Being a hopeful person is admirable. It is wonderful to be someone full of openness to the possibilities and hopeful that everything will work out for the best. I consider myself a positive person and that could be translated to being called hopeful, but putting all of your faith in hope can leave you addicted to hope-ium.
Action favors the successful. Success is relative and doesn’t mean the same thing to everyone. No matter your definition, action, more than hope, is the key. Action steps make the likelihood of what you are hoping for more of a reality than passively wishing for things to go the way you intend.
Do you hope that you lose weight? Do you hope that things work out with the person you are at odds with? Do you hope that you get the job? Do you hope that you have enough money to last until the end of the month?
In each of these scenarios hoping is great, in that it puts the issues at the forefront of your mind. It makes you aware of what you want. That is a great thing, but leaving it at that, is not going to make things magically happen. Casting your responsibility onto hope is like leaving your child unattended and believing things will all work out for the best. You can’t do that. It is irresponsible to think that the most effort you need to take to get a result is to hope that it happens.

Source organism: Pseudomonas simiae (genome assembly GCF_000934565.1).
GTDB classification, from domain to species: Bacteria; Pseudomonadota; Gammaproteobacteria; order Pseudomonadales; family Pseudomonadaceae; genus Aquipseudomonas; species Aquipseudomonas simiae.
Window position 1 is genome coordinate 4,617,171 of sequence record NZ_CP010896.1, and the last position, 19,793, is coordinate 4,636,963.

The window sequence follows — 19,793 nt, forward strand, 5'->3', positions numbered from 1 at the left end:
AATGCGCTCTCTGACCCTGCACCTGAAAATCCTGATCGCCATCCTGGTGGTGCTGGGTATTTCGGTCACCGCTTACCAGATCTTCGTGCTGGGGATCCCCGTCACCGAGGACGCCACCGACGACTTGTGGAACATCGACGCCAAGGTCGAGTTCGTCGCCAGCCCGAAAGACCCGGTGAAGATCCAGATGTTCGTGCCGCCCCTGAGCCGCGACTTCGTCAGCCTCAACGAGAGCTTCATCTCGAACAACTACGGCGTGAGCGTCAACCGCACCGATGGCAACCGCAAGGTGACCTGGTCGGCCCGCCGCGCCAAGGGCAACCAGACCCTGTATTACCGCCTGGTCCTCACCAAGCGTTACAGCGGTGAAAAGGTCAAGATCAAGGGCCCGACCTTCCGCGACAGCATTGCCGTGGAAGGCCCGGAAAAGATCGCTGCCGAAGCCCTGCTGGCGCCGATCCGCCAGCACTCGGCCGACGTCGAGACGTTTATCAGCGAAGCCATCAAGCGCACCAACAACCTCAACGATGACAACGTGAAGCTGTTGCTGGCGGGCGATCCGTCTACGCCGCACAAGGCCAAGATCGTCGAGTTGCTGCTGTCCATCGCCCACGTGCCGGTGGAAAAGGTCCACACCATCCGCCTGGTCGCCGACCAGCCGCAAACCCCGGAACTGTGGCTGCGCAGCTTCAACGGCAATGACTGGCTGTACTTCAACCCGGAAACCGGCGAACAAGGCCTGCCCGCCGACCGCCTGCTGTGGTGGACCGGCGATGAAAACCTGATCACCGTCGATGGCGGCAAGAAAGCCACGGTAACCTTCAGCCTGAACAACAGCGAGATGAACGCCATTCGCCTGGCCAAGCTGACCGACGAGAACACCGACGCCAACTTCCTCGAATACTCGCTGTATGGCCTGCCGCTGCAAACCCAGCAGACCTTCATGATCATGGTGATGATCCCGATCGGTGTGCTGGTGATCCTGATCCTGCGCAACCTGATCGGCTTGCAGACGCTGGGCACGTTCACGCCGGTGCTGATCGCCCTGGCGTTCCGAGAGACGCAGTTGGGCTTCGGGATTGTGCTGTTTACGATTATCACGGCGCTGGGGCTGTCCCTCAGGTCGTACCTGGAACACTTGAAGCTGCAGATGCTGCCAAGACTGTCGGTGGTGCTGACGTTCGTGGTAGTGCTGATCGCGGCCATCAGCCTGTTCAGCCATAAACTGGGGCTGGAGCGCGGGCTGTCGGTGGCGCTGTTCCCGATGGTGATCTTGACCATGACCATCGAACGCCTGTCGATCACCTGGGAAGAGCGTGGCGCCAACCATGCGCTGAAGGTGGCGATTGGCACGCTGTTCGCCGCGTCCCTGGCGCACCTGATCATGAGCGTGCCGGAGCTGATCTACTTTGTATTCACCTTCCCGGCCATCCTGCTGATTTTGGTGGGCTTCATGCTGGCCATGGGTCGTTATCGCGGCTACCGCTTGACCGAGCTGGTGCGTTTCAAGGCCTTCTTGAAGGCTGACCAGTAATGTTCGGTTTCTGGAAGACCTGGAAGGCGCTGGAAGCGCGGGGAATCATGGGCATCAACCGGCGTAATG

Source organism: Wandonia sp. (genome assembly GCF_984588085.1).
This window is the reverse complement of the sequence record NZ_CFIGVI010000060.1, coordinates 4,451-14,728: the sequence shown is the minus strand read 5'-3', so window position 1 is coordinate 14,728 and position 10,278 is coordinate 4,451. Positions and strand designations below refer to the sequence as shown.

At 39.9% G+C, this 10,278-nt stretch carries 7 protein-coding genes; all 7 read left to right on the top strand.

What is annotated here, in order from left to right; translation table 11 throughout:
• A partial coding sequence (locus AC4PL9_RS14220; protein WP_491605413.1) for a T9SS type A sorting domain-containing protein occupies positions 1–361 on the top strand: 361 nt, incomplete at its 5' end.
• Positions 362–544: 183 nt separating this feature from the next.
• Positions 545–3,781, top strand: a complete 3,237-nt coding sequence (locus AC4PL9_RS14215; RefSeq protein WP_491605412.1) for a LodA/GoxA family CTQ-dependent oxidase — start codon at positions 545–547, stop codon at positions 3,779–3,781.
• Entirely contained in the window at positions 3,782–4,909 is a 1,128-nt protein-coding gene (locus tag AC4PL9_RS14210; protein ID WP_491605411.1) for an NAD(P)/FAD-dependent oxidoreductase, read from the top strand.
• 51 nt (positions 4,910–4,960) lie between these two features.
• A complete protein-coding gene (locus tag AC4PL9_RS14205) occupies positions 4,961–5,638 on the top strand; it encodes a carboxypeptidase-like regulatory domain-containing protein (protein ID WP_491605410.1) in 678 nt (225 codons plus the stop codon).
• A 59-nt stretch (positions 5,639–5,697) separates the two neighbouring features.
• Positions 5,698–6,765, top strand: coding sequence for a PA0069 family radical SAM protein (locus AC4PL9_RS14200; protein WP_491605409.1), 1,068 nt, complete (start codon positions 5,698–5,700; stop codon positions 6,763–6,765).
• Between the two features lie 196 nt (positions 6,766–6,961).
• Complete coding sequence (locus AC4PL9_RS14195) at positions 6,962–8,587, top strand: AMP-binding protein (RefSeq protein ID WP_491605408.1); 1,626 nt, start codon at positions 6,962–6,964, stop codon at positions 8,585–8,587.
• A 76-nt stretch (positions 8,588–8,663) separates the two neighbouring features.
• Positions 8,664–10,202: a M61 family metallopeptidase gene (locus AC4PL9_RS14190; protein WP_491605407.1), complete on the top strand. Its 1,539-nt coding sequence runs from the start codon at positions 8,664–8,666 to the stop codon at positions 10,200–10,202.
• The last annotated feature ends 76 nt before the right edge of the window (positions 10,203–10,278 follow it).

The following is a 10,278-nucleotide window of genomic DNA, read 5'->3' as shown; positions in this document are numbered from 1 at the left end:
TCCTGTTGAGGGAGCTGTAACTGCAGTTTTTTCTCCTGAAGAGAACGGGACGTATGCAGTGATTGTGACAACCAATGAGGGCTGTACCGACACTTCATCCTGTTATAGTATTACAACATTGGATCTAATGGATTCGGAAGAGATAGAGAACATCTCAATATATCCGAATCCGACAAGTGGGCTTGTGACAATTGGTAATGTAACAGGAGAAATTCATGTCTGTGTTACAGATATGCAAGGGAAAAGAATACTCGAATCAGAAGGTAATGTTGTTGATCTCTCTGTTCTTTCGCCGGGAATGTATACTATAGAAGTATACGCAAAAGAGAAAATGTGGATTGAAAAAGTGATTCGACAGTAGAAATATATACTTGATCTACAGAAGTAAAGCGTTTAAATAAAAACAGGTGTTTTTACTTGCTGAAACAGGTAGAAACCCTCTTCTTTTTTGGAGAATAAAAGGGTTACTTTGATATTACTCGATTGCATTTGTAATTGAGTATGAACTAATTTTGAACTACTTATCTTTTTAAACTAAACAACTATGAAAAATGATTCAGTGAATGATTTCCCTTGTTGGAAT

Being addicted to hope is sort of like a dysfunctional relationship. The hope serves you sometimes because of the odds. Odds are that some of the things you hope for, will work out without much effort, but the truth is, the bigger things may not. When things don’t work out, you blame the universe, God or hope, believing that you wanted it so badly and it didn’t materialize.
If, after you set the goal or develop the hopefulness, you map out a plan and take action, the odds increase that you will see the result you are hoping for. As you take actions and succeed, you realize that hoping isn’t as key to your outcome as action is. This is true of most areas of life. If you hope to lose weight and you wait for some divine mind shift that diminishes your appetite and makes you crave physical exercise, you’re gonna stay fat. If you hope that you get the job, but make hardly any effort to stand out from the other prospects, chances are, you’re going to remain unemployed. Do you hope that your finances manage themselves and that you have enough money to last the month? If you haven’t paid attention to what money is coming in, how you are creating expenses and how you are spending, no amount of hope will keep you from being overdrawn.
While I wholeheartedly endorse being an optimistic, ethereal, prayerful and hopeful person, I suggest that action accompany the notion that everything works out the way it is supposed to or for the best. I absolutely believe in a divine order, God’s plan and all of that, but I also believe in opportunity, free will and our responsibility to co-create what it is we say we want.
Don’t let hope get a bad reputation. Take ownership of getting what you want from life. Break your hope-ium addiction and take action towards what you want.